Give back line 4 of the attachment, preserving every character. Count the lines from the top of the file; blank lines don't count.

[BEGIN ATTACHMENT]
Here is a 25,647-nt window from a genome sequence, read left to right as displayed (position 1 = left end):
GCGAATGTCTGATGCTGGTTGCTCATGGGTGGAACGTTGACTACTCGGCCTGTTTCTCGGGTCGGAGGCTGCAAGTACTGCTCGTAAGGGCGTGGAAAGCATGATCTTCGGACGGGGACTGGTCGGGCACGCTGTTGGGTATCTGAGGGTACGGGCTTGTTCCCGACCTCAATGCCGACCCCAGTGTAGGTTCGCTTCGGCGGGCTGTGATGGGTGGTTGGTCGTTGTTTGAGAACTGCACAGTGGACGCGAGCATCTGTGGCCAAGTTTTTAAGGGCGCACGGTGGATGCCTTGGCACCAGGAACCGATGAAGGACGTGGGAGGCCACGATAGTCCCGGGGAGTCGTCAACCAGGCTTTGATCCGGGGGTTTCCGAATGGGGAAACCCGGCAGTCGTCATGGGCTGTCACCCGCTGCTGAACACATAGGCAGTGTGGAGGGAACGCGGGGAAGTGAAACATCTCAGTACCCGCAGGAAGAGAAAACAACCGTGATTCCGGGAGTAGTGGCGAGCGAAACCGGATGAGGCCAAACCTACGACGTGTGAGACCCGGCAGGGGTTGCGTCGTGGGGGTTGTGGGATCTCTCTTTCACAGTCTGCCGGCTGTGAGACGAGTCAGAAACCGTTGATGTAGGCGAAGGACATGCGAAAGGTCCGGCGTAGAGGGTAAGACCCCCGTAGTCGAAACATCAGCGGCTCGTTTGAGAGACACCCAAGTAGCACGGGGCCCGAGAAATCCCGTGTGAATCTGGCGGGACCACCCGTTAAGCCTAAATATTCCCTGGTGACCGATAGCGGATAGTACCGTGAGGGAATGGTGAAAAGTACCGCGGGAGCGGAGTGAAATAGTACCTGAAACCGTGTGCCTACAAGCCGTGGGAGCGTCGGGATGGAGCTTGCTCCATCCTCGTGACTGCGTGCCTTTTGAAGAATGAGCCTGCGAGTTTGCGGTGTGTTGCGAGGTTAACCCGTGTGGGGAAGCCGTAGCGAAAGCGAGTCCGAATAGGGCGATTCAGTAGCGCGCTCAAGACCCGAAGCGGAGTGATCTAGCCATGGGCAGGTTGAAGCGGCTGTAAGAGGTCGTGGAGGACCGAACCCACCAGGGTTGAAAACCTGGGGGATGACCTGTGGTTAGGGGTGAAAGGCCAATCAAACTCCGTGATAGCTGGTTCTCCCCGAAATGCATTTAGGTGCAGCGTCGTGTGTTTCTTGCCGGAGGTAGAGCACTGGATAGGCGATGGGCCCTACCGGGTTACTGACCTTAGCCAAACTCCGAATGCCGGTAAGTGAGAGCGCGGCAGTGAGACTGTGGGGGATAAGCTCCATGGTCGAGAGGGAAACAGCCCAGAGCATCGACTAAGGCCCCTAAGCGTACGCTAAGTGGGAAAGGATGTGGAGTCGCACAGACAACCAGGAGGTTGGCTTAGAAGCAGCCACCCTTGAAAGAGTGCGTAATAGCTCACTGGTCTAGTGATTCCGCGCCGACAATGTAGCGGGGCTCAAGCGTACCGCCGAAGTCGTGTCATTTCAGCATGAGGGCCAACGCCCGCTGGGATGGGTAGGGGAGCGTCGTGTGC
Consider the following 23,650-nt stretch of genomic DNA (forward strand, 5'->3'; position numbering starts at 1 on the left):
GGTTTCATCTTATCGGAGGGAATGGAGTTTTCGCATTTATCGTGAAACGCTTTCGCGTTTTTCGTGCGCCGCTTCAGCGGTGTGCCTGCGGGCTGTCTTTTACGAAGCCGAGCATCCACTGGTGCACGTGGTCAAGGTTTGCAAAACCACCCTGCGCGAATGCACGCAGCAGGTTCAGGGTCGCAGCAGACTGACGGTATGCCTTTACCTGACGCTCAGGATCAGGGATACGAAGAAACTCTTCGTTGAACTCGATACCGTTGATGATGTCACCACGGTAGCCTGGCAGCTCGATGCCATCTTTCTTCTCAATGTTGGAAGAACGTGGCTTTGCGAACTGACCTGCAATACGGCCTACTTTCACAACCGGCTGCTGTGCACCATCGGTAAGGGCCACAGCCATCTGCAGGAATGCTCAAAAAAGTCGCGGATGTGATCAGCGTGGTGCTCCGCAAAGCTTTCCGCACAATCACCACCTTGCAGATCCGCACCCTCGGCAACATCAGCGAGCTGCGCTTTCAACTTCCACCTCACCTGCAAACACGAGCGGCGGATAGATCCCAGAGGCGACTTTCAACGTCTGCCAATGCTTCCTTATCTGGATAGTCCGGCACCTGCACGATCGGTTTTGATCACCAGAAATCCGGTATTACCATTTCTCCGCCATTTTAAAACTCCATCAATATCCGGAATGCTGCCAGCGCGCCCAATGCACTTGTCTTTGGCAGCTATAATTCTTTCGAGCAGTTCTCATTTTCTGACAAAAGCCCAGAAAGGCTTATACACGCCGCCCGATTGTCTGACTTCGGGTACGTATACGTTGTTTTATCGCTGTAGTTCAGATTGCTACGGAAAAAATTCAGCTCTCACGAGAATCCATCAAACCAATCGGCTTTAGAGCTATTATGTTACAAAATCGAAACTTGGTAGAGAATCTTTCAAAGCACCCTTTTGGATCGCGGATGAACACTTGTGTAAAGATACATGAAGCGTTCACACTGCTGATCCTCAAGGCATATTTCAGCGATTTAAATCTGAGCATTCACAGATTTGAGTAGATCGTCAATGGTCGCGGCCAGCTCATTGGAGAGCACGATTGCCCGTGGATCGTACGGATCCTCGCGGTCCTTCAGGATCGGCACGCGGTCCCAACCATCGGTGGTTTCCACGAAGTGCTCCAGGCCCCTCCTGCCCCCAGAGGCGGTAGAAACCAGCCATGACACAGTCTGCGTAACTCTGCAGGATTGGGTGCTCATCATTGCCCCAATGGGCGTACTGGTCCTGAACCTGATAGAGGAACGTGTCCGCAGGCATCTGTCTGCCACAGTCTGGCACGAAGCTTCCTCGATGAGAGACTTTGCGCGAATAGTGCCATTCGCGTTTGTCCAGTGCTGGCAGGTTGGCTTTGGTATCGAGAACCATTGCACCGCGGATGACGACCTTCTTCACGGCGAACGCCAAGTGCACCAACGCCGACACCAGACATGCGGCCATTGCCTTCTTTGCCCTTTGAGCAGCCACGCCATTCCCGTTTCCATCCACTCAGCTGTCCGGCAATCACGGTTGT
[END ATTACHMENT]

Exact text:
GGTTTCATCTTATCGGAGGGAATGGAGTTTTCGCATTTATCGTGAAACGCTTTCGCGTTTTTCGTGCGCCGCTTCAGCGGTGTGCCTGCGGGCTGTCTTTTACGAAGCCGAGCATCCACTGGTGCACGTGGTCAAGGTTTGCAAAACCACCCTGCGCGAATGCACGCAGCAGGTTCAGGGTCGCAGCAGACTGACGGTATGCCTTTACCTGACGCTCAGGATCAGGGATACGAAGAAACTCTTCGTTGAACTCGATACCGTTGATGATGTCACCACGGTAGCCTGGCAGCTCGATGCCATCTTTCTTCTCAATGTTGGAAGAACGTGGCTTTGCGAACTGACCTGCAATACGGCCTACTTTCACAACCGGCTGCTGTGCACCATCGGTAAGGGCCACAGCCATCTGCAGGAATGCTCAAAAAAGTCGCGGATGTGATCAGCGTGGTGCTCCGCAAAGCTTTCCGCACAATCACCACCTTGCAGATCCGCACCCTCGGCAACATCAGCGAGCTGCGCTTTCAACTTCCACCTCACCTGCAAACACGAGCGGCGGATAGATCCCAGAGGCGACTTTCAACGTCTGCCAATGCTTCCTTATCTGGATAGTCCGGCACCTGCACGATCGGTTTTGATCACCAGAAATCCGGTATTACCATTTCTCCGCCATTTTAAAACTCCATCAATATCCGGAATGCTGCCAGCGCGCCCAATGCACTTGTCTTTGGCAGCTATAATTCTTTCGAGCAGTTCTCATTTTCTGACAAAAGCCCAGAAAGGCTTATACACGCCGCCCGATTGTCTGACTTCGGGTACGTATACGTTGTTTTATCGCTGTAGTTCAGATTGCTACGGAAAAAATTCAGCTCTCACGAGAATCCATCAAACCAATCGGCTTTAGAGCTATTATGTTACAAAATCGAAACTTGGTAGAGAATCTTTCAAAGCACCCTTTTGGATCGCGGATGAACACTTGTGTAAAGATACATGAAGCGTTCACACTGCTGATCCTCAAGGCATATTTCAGCGATTTAAATCTGAGCATTCACAGATTTGAGTAGATCGTCAATGGTCGCGGCCAGCTCATTGGAGAGCACGATTGCCCGTGGATCGTACGGATCCTCGCGGTCCTTCAGGATCGGCACGCGGTCCCAACCATCGGTGGTTTCCACGAAGTGCTCCAGGCCCCTCCTGCCCCCAGAGGCGGTAGAAACCAGCCATGACACAGTCTGCGTAACTCTGCAGGATTGGGTGCTCATCATTGCCCCAATGGGCGTACTGGTCCTGAACCTGATAGAGGAACGTGTCCGCAGGCATCTGTCTGCCACAGTCTGGCACGAAGCTTCCTCGATGAGAGACTTTGCGCGAATAGTGCCATTCGCGTTTGTCCAGTGCTGGCAGGTTGGCTTTGGTATCGAGAACCATTGCACCGCGGATGACGACCTTCTTCACGGCGAACGCCAAGTGCACCAACGCCGACACCAGACATGCGGCCATTGCCTTCTTTGCCCTTTGAGCAGCCACGCCATTCCCGTTTCCATCCACTCAGCTGTCCGGCAATCACGGTTGT